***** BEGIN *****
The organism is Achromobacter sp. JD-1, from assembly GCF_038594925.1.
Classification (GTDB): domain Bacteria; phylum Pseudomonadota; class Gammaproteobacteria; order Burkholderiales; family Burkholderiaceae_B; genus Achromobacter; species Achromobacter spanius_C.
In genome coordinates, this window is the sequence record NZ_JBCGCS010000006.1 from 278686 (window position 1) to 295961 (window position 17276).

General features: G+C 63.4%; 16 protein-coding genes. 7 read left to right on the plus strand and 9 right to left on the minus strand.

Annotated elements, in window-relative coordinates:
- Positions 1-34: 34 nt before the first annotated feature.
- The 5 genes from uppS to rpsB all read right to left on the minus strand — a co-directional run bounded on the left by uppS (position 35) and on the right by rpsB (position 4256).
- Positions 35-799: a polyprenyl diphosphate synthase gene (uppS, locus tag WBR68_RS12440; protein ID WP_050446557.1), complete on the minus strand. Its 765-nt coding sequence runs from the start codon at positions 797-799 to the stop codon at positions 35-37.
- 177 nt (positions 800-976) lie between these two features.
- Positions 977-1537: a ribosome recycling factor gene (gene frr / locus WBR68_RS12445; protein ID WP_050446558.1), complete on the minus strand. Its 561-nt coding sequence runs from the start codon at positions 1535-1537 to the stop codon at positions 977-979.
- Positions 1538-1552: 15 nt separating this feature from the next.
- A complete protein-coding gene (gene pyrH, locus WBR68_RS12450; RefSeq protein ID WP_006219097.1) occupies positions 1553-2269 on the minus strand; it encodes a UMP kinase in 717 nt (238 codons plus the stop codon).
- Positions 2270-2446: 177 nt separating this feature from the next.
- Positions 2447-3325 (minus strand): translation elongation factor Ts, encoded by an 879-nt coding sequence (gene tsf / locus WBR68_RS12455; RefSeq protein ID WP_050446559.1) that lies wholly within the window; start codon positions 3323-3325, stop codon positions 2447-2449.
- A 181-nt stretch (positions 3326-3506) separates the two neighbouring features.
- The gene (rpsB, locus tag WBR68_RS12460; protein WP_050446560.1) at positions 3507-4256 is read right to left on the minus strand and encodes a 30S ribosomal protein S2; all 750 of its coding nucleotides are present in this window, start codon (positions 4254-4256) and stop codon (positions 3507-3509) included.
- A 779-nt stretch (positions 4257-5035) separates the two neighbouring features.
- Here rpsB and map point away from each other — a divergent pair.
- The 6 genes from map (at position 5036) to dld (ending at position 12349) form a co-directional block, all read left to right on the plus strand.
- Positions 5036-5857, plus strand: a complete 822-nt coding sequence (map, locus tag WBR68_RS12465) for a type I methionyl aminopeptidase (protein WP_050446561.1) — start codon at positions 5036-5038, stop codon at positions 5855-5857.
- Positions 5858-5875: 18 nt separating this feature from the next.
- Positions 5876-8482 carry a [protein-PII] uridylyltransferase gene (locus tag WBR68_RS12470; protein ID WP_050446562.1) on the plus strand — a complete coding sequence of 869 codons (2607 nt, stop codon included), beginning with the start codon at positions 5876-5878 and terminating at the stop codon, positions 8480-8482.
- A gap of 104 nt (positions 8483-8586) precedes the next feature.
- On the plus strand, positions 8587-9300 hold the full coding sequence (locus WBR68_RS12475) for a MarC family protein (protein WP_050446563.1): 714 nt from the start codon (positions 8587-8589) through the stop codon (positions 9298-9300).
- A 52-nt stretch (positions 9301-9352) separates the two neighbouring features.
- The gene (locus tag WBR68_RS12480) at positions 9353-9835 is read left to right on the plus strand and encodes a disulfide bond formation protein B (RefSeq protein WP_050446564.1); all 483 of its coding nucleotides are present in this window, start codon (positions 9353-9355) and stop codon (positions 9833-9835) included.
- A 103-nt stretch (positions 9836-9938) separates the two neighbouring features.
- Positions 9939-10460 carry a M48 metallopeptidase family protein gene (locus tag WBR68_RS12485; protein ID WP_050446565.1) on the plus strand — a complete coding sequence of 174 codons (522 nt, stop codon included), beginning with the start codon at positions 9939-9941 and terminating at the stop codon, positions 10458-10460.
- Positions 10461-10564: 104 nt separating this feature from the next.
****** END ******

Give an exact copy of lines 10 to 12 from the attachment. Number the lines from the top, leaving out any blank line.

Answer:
- Positions 977-1537: a ribosome recycling factor gene (gene frr / locus WBR68_RS12445; protein ID WP_050446558.1), complete on the minus strand. Its 561-nt coding sequence runs from the start codon at positions 1535-1537 to the stop codon at positions 977-979.
- Positions 1538-1552: 15 nt separating this feature from the next.
- A complete protein-coding gene (gene pyrH, locus WBR68_RS12450; RefSeq protein ID WP_006219097.1) occupies positions 1553-2269 on the minus strand; it encodes a UMP kinase in 717 nt (238 codons plus the stop codon).